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Spam Filter Point System

How the Spam Filter’s Point System Works

In order to help control the level of spam you receive, the Spam Filter employs a points system. Each message sent to you is analyzed. Every time the filter recognizes something in the message as “spam-like,” it assigns a point to the message. The total number of points represents the message’s level of “spamminess.”

These spam recognition tests can include features as innocent as the message having lots of lines in capital letters (which adds 0.579 to the score) to something that is almost always spam-like (“make $5,000 per week”) (which adds 4.667 to the score.) The idea behind this form of analysis is that while any message may contain one or two of these spam features, most actual spam will have enough to push the total score high enough to demonstrate that the message is indeed spam.

The Spam Filter allows you to set two different point thresholds. The first determines the number of points necessary to mark a message as spam. The second determines the number of points necessary to automatically delete a message. These settings give you a fairly high degree of control over what happens with your email.

If an email message is given a score that is greater than or equal to the “delete” threshold, then that message is deleted and you will never see it. If an email message is given a score that is greater than or equal to the “mark” threshold but less than the “delete” threshold, it will be marked as spam but not deleted. Marked messages are either delivered to your Inbox or moved to a special Spam folder.

The Appearance of Marked Messages

After you choose the ”mark“ and “delete” levels, you will be allowed to choose what happens to the marked messages. There are two choices.

  1. Move marked messages to a special Spam folder. If you choose this option, you will not see the message when you check your email. However, if you want to go look at that folder, you can use the Hubris Communications WebMail system to read those messages using your web browser (http://webmail.hubris.net/.)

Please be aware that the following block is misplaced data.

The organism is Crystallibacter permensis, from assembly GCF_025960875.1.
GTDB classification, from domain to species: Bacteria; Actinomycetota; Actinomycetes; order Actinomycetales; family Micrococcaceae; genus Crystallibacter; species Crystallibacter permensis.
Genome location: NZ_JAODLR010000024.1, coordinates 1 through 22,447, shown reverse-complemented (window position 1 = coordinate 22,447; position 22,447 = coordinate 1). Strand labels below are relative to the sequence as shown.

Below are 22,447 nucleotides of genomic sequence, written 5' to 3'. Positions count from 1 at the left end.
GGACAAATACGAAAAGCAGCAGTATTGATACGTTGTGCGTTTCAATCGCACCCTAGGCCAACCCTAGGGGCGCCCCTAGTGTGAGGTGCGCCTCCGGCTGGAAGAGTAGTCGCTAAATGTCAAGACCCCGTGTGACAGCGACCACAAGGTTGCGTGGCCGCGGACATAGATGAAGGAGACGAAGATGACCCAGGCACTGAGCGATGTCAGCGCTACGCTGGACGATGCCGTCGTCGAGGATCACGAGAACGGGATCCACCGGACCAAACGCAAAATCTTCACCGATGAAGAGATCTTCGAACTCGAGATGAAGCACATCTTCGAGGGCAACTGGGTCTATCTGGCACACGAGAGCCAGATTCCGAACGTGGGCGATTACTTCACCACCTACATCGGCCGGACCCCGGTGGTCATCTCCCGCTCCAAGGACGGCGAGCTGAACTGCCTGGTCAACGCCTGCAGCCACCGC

2. Deliver marked messages to your regular Inbox. If you choose this option, marked messages will be changed slightly. The subject of such messages will be rewritten to include the characters: ***** SPAM *****. This makes it obvious that the messages are likely spam.

Recommended Settings

In general, you will want to set your “mark” threshold lower than your “delete” threshold. This creates a buffer zone for messages that have a lot of spammy features, but are not really spam. The score may be high enough such that the message is marked as spam but not deleted, thus giving you the chance to read the message if you wish.

So where should you set the levels? The answer depends on how willing you are to have legitimate messages falsely blocked as spam. The following is a rough guideline:

Aggressive – Mark level of 5 or less, Delete level of 7
At this level, you will stop most spam. However, this will also block a few messages that are legitimate mail. These will tend to be messages that look like spam, such as newsletters and advertising that you have requested, but may also include things like AOL customers who type in all capitals and things like automatic Ebay receipts.
Middle of the road – Mark level of 7, Delete level of 10
At this level, very little if any legitimate email will be blocked, but the level of spam will still be reduced quite a bit (compared to having no Spam Filter at all.)
Permissive – Mark level of 10, Delete level of 15
At this level, it is unlikely that legitimate email will ever be blocked. However, only the very worst spam messages will get blocked. It should still catch pornographic spam messages and known scams. However, a lot of spam will make it through.

We recommend that to start out, you set the “delete” level somewhat high—in the 10-15 range. Then set the “mark” level somewhat low—around 5-7. This will allow a large number of spam messages to get marked but relatively few to get deleted. Once you get a feel for how much spam you are getting and how many legitimate messages are getting marked, you can adjust the levels to be more or less aggressive.

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